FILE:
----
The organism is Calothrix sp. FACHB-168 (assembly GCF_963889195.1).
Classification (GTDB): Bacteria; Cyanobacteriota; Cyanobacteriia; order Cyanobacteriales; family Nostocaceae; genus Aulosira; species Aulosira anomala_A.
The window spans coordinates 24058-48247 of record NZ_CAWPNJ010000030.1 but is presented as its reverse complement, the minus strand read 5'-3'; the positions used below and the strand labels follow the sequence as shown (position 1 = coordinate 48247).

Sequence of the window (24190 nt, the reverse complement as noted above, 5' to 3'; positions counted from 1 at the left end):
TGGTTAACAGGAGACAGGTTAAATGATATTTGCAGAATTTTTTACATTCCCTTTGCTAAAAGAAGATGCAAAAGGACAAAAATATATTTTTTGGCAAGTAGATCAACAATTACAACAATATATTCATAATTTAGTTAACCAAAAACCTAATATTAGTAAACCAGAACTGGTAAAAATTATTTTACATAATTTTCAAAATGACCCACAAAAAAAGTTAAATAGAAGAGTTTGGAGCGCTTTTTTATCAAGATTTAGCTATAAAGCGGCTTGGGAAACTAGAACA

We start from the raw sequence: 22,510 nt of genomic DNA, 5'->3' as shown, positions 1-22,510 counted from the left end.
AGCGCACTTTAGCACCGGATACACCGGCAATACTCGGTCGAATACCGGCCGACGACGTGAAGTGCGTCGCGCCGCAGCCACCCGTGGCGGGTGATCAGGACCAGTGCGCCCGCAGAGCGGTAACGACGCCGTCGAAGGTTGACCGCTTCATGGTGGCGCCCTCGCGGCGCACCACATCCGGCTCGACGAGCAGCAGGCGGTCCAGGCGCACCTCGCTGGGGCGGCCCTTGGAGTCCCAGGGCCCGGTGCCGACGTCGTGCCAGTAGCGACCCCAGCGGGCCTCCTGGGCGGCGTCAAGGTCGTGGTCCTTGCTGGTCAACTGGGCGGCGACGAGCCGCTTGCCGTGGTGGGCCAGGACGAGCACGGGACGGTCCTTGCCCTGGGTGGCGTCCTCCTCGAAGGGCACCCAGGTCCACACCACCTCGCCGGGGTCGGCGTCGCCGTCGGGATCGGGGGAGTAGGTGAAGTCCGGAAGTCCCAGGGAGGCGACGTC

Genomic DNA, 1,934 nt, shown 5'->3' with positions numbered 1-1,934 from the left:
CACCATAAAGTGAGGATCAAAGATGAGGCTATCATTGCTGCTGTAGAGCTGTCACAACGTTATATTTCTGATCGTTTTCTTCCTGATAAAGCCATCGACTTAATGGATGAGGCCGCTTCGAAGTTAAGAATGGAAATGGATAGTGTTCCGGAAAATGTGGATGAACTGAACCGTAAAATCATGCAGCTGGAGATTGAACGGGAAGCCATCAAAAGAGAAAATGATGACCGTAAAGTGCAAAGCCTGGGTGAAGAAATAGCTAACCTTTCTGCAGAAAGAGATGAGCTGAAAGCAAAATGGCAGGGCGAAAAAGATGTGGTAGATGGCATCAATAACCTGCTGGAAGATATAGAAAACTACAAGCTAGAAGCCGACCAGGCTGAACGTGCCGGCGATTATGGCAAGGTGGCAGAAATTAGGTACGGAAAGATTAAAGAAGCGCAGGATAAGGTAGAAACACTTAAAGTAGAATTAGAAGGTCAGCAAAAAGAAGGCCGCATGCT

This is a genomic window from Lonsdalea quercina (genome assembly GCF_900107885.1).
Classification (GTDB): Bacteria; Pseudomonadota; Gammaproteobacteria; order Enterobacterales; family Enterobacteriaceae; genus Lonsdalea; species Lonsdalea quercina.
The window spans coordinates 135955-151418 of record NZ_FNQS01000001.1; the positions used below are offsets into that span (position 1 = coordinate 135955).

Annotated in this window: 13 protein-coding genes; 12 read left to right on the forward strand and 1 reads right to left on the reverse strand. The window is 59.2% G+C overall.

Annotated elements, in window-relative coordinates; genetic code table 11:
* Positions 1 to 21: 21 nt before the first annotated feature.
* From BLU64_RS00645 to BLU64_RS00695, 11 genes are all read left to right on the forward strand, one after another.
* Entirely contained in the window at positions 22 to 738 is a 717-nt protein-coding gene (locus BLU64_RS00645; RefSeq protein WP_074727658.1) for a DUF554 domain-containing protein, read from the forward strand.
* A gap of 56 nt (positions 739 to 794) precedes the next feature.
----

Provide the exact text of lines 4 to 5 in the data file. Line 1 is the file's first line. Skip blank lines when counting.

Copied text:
Sequence of the window (24190 nt, the reverse complement as noted above, 5' to 3'; positions counted from 1 at the left end):
TGGTTAACAGGAGACAGGTTAAATGATATTTGCAGAATTTTTTACATTCCCTTTGCTAAAAGAAGATGCAAAAGGACAAAAATATATTTTTTGGCAAGTAGATCAACAATTACAACAATATATTCATAATTTAGTTAACCAAAAACCTAATATTAGTAAACCAGAACTGGTAAAAATTATTTTACATAATTTTCAAAATGACCCACAAAAAAAGTTAAATAGAAGAGTTTGGAGCGCTTTTTTATCAAGATTTAGCTATAAAGCGGCTTGGGAAACTAGAACA